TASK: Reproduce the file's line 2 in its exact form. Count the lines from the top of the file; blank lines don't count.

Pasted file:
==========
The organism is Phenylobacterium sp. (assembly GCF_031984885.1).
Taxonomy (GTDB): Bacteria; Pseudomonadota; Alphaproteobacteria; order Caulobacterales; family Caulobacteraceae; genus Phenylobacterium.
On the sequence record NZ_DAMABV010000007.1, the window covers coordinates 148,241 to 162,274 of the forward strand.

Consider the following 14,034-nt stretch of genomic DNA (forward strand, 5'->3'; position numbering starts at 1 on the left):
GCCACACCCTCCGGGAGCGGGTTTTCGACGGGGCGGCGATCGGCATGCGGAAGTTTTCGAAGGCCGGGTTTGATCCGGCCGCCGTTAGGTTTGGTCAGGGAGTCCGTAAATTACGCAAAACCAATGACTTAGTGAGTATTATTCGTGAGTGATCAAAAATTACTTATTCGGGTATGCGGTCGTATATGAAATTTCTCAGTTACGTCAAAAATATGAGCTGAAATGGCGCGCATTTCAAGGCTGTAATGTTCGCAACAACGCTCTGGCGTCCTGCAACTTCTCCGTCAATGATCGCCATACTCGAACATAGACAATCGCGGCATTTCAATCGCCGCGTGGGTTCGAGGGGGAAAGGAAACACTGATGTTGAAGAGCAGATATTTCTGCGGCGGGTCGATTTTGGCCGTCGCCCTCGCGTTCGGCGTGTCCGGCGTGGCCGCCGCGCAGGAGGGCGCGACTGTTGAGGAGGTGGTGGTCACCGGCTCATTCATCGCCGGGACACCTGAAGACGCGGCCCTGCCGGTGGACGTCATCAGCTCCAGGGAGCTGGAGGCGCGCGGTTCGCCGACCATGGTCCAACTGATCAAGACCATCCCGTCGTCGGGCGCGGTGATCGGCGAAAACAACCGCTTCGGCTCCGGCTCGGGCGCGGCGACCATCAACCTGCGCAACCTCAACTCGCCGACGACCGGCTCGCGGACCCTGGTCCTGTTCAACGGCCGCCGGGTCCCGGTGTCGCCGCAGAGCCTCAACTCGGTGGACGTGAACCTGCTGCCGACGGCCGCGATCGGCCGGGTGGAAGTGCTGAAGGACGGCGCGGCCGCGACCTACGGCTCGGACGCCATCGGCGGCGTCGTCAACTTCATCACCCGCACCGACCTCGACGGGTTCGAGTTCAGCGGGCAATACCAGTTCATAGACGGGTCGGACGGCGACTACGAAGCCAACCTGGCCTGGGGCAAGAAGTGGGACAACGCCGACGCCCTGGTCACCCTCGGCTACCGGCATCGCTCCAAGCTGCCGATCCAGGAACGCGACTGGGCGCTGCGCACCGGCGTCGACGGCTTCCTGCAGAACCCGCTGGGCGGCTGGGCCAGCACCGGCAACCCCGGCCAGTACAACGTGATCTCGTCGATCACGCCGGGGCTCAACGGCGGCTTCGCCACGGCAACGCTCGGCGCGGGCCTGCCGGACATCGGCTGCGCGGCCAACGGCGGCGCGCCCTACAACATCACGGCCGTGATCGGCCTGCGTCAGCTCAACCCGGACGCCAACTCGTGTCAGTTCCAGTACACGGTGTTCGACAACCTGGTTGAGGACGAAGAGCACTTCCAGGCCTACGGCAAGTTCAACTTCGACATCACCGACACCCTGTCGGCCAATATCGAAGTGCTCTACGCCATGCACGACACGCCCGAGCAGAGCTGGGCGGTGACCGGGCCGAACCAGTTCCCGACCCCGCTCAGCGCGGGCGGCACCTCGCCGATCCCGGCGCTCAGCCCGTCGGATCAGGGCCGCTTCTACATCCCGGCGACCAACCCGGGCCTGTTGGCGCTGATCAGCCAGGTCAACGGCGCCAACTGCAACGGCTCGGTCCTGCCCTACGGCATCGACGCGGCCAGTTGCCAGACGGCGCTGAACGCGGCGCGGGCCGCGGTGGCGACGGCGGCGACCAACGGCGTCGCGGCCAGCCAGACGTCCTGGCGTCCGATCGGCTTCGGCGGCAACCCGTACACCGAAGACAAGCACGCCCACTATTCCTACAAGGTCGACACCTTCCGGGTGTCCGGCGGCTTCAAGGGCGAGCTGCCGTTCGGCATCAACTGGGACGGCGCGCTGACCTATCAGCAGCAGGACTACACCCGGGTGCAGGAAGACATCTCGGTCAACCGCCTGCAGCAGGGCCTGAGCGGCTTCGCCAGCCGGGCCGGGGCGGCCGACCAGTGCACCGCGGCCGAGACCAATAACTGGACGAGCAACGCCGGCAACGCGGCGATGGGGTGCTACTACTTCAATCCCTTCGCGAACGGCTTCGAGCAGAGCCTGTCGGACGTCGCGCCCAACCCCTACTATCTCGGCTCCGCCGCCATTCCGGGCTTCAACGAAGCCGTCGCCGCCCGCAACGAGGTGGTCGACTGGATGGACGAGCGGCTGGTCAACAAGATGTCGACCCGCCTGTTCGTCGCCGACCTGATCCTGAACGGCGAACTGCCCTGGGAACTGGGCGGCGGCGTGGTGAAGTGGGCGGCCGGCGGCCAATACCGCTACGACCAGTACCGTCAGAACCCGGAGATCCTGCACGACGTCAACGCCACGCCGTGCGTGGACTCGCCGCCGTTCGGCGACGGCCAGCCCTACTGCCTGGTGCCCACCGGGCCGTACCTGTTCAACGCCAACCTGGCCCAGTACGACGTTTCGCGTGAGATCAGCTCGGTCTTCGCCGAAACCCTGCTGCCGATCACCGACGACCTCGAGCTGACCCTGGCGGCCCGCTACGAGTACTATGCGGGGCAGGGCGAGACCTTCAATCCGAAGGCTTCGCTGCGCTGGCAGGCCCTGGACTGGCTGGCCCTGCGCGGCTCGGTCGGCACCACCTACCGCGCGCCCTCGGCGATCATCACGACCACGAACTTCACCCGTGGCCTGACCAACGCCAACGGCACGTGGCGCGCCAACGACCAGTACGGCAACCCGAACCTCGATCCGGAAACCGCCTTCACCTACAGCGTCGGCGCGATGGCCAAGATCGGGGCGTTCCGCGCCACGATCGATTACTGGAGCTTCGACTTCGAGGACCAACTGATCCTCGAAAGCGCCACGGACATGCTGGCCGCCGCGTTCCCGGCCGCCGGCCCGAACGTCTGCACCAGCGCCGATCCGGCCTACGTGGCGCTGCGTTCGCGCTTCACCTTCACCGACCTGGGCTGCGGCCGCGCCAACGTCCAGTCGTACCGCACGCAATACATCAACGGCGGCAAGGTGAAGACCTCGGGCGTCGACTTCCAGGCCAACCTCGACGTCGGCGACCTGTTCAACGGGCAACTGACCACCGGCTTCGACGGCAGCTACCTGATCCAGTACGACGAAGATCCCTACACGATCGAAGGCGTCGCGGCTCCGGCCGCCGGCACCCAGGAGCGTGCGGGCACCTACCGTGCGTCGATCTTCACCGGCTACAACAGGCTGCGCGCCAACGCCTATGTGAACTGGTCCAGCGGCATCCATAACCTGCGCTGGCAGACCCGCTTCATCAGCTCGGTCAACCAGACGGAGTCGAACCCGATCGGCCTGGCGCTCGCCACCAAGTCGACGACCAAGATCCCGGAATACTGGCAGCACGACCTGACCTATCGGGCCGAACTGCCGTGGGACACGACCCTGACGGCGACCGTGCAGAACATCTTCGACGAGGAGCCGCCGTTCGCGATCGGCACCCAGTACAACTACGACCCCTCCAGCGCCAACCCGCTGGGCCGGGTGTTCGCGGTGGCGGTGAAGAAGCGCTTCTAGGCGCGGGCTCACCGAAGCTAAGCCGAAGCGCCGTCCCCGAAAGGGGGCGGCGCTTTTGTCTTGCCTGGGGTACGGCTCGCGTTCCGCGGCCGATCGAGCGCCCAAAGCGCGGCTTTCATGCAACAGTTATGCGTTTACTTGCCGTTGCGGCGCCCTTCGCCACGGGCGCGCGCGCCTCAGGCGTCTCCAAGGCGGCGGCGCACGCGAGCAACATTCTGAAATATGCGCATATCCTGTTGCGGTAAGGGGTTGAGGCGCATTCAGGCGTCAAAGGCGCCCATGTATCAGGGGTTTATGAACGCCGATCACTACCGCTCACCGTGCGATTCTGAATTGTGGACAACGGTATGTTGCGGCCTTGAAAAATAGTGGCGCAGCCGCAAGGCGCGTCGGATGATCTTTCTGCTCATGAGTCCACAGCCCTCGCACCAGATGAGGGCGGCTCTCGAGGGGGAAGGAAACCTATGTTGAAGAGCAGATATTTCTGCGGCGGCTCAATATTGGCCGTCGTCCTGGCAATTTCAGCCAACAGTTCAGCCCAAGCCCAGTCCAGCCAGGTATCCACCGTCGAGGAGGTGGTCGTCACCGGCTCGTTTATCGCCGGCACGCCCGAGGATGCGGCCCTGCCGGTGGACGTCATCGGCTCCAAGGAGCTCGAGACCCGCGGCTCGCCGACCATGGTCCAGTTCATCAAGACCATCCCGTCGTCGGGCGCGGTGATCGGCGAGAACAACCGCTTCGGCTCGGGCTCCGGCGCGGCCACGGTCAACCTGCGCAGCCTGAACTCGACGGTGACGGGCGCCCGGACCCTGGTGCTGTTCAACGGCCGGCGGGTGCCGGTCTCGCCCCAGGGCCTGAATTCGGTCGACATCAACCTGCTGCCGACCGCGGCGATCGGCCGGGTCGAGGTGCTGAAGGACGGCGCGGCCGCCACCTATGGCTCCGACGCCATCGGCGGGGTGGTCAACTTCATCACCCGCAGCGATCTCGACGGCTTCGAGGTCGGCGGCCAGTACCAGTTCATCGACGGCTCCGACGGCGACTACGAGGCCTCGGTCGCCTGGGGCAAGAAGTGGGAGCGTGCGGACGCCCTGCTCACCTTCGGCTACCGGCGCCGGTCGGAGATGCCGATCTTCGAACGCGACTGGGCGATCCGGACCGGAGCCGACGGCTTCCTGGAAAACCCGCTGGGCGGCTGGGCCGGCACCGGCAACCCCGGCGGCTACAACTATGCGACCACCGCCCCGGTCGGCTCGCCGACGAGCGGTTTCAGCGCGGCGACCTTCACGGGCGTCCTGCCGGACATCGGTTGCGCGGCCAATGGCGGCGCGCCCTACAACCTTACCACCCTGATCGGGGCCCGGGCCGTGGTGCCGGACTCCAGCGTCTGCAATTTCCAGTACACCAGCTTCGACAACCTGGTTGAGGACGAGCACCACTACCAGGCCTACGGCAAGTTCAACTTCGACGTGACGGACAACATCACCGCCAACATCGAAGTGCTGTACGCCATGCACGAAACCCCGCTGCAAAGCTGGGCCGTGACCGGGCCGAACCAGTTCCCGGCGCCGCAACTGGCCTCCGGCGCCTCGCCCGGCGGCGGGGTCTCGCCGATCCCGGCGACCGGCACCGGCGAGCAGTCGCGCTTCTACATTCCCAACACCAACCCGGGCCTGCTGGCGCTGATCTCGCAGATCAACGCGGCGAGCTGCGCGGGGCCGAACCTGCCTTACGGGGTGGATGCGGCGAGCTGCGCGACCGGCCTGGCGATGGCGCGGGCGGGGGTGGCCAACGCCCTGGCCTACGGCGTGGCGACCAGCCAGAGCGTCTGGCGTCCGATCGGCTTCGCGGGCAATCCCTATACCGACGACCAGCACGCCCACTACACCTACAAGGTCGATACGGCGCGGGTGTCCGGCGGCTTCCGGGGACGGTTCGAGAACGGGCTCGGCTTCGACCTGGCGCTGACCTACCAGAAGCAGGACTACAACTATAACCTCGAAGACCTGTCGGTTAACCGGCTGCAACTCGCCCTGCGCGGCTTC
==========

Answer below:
Taxonomy (GTDB): Bacteria; Pseudomonadota; Alphaproteobacteria; order Caulobacterales; family Caulobacteraceae; genus Phenylobacterium.